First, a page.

SkePU Skeleton Programming Framework for Multicore CPU and Multi-GPU Systems

SkePU FAQ

Skeleton programming is an approach where an application is written with the help of "skeletons". A skeleton models common computation and coordination patterns of parallel applications as a pre-defined generic component that can be parameterized with user computations.

SkePU is such a skeleton programming framework for multicore CPUs and multi-GPU systems. It is a C++ template library with six data-parallel and one task-parallel skeletons, two container types, and support for execution on multi-GPU systems both with CUDA and OpenCL. Recently, support for hybrid execution, performance-aware dynamic scheduling and load balancing has been added in SkePU by implementing a backend for the StarPU runtime system.

Source code and documentation

Current release

  1. Standalone SkePU: Version 1.1 (Last Updated=16/05/2014): Available for download by the following link: download source-code. It contains auto-tuning mechanism (see APPT 2013 paper) as well as the new memory management mechanism for Vector and Matrix containers. html documentation, generated from doxygen.
  2. SkePU with StarPU integration: Version 0.8 (Last Updated=06/11/2012): Available for download by the following link: download source-code. It contains seven data-parallel and one task-parallel (farm) skeletons for vector and matrix operands, multi-GPU and hybrid execution support. Contains several enhancements in comparison to the previous release. See 'CHANGES' file for more information. html documentation, generated from doxygen. Tested with (StarPU 1.0.4, CUDA/nvcc 4.2, GCC 4.7.1)

Previous releases

  1. Version 0.6: The first public release of SkePU. Available for download by the following link: download source-code. It contains seven data-parallel skeletons for vector operands with multi-GPU support. See html documentation, generated from doxygen.
  2. Version 0.7: Available for download by the following link: download source-code. It contains seven data-parallel skeletons for vector and (partial) matrix operands with efficient multi-GPU support on CUDA using a single host thread. See html documentation, generated from doxygen.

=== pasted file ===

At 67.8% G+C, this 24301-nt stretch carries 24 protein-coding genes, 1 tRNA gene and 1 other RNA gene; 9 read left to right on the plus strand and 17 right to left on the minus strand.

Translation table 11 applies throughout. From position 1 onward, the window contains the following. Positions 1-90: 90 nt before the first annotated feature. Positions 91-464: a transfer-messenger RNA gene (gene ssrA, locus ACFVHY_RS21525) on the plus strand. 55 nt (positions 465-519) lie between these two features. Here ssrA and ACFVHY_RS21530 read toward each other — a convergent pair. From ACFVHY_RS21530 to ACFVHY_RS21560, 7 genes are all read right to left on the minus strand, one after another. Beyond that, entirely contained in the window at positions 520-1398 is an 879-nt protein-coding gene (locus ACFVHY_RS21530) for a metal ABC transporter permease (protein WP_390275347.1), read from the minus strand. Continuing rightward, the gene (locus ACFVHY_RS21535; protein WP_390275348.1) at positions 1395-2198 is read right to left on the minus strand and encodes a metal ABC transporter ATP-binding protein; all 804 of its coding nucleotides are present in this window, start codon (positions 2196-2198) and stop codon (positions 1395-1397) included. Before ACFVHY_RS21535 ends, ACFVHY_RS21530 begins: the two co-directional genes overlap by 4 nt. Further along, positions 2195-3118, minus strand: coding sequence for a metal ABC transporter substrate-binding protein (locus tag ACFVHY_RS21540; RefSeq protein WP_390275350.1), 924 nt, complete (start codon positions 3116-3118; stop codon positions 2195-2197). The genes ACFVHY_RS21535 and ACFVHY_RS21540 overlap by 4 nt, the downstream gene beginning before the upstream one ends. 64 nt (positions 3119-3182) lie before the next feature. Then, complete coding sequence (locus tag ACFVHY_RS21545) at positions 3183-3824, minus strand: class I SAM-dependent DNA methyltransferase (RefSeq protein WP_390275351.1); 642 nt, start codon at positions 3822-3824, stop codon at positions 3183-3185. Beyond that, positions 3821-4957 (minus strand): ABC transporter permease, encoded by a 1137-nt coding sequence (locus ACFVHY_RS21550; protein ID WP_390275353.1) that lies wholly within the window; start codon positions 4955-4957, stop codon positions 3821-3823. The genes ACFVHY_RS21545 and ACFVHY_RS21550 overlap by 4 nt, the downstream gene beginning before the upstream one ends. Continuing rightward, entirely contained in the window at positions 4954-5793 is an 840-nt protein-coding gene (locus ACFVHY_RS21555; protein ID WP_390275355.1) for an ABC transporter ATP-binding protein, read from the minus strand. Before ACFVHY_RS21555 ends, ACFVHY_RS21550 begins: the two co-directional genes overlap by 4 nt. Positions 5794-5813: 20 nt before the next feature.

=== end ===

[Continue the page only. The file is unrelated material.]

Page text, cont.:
3. Version 1.0: Available for download by the following link: download source-code. It contains seven data-parallel skeletons for vector, dense and sparse matrix operands with efficient multi-GPU support on CUDA and OpenCL using a single host thread. Contains several enhancements in comparison to the previous release. See 'CHANGES' file for more information. html documentation, generated from doxygen.
  4. Version 0.7 with StarPU integration: SkePU integrated with StarPU can be download by the following link: download source-code. It contains seven data-parallel, one task-parallel (farm) skeletons for vector and matrix operands, multi-GPU and hybrid execution support . See html documentation, generated from doxygen.

Publications

2010

2011

2012

2013

2014

A code example

SkePU is a C++ template library targeting GPU-based systems that provides a higher abstraction level to the application programmer. The SkePU code is concise, elegant and efficient. In the following example, a dot product calculation of two input vectors is shown using the MapReduce skeleton available in the SkePU library. In the code, a MapReduce skeleton instance (dotProduct) is created which maps two input vectors with mult_f and then reduce the result with plus_f, producing the dot product. Behind the scene, the computation can either run on a sequential CPU, multi-core CPUs, single or multiple GPUs based on the execution configuration and platform used for the execution.
#include < iostream >

#include "skepu/vector.h"
#include "skepu/mapreduce.h"

BINARY_FUNC(plus_f, double, a, b,
    return a+b;
)

BINARY_FUNC(mult_f, double, a, b,